Jerome Caminada

From Wikipedia, the free encyclopedia
Jump to navigation Jump to search

Jerome Caminada

Jerome Caminada (1844 – March 1914) was a 19th-century police officer in Manchester, England. Caminada served with the police between 1868 and 1899, and has been called Manchester's Sherlock Holmes.[1] In 1897 he became the city's first CID superintendent. His most famous case was the Manchester Cab Murder[2] of 1889, in which he discovered and brought the initially unknown perpetrator to trial and conviction only three weeks after the murder.[3]


Caminada was born in Deansgate, Manchester in 1844, to an Irish mother and an Italian father.[4][5] At that time, Deansgate consisted mostly of public houses, brothels, and poor quality housing for mill workers, and was the heart of Victorian Manchester's crime world.

He began working as an engineer in the city, but in February 1868, he joined the Manchester City Police force, at the age of 24. In 1872 he was promoted to sergeant, and transferred to the newly formed detectives division, based in Manchester Town Hall. Over his thirty-one-year career, from 1868 until 1899,[6] he earned the respect of colleagues, judges and criminals alike; he was often known as Detective Jerome to the local criminals, who struggled with pronouncing his last name.

On 25 September 1880 Caminada led a police raid on a cross-dressing ball held in the Temperance Hall in Hulme, rounding up 47 suspects, about half of whom had been in drag and the other half in fancy dress. A blind accordionist had been hired to provide music. Rather than let the alleged evidence of male prostitution be brought to public trial, the magistrates' court bound over all the suspects for a year on two sureties of £25 each.[7][8]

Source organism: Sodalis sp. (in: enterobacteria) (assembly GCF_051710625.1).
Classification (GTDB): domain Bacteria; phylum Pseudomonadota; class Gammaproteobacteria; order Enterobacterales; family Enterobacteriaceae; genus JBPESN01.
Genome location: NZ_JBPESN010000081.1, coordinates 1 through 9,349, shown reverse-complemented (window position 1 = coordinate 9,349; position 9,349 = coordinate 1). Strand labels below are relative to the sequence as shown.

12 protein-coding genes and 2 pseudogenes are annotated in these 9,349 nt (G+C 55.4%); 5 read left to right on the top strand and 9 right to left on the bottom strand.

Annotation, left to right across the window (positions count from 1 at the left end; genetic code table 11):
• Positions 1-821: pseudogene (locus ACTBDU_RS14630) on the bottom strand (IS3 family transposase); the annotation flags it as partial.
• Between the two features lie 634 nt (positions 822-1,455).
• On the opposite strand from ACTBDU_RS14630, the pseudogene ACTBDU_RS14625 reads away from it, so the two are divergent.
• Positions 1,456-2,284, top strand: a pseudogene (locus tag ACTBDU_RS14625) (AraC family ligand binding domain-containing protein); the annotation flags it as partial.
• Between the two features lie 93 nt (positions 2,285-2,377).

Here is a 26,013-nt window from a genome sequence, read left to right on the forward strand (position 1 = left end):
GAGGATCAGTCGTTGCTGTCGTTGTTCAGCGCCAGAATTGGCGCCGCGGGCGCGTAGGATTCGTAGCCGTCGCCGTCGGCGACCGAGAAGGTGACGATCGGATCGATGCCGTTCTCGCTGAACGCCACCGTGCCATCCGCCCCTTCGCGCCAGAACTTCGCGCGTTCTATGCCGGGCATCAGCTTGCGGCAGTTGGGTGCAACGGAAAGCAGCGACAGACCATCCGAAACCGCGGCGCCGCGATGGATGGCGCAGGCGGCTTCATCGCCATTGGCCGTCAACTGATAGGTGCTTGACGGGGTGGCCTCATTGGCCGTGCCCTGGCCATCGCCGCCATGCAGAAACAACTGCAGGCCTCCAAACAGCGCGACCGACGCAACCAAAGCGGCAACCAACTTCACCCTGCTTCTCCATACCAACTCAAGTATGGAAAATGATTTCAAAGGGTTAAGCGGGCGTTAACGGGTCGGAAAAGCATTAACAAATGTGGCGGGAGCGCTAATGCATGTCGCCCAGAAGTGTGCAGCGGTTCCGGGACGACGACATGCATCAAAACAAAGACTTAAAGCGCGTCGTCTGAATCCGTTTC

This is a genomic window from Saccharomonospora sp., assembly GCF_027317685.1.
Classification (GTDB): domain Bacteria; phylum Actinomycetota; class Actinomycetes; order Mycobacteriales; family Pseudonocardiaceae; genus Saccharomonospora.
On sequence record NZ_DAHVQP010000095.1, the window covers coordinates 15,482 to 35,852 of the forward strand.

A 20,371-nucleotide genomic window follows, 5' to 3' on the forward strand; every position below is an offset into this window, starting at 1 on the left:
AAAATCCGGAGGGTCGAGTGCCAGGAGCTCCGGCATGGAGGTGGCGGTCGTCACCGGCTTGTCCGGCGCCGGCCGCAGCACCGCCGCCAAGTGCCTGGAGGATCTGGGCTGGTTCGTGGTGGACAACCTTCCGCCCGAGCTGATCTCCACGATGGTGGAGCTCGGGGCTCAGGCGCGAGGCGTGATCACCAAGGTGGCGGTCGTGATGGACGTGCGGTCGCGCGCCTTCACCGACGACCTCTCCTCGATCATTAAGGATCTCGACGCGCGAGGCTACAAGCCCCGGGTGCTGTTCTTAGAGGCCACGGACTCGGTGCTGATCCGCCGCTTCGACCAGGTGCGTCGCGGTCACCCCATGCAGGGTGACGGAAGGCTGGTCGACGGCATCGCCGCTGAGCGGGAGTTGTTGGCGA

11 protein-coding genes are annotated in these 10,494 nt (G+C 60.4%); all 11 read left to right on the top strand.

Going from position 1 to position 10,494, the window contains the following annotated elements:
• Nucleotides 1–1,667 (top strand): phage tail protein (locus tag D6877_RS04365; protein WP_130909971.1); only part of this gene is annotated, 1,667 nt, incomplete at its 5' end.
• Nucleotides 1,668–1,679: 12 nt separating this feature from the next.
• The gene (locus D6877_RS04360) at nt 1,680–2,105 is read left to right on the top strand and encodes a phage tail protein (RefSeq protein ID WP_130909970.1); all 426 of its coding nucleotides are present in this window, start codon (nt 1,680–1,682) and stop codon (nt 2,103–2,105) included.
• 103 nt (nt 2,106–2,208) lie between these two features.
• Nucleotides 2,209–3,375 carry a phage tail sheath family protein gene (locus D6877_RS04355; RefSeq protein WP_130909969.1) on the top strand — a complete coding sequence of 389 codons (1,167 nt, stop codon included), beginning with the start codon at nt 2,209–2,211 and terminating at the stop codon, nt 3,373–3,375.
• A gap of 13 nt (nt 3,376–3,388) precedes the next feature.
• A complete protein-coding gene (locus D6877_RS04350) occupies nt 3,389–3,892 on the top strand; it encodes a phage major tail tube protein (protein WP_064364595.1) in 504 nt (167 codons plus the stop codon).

In 1888, Caminada's national reputation for policing – he was reportedly responsible for the imprisonment of 1,225 criminals and for the closure of 400 public houses[9] – earned him promotion to inspector. Threats on his life were commonplace; Caminada often carried a Colt Lightning Revolver, and had cause to use it on more than one occasion.

Bob Horridge, regarded as public enemy number one in 1880s Manchester, a Blacksmith in Angel Meadow[10] by day[11] and was a violent burglar and armed robber by night, and arch rival of Caminada.[12][13][14][15][16][17]

Caminada tracked Fenian dynamite conspiracy suspects.[8][18]

His policing style was eccentric by modern standards, and often involved dressing in disguise to gather evidence on suspects. He maintained a large network of informers, whom he would often meet on the back pew of St Mary's Church, known as the Hidden Gem. His methods were effective however, and he was soon made Detective Superintendent.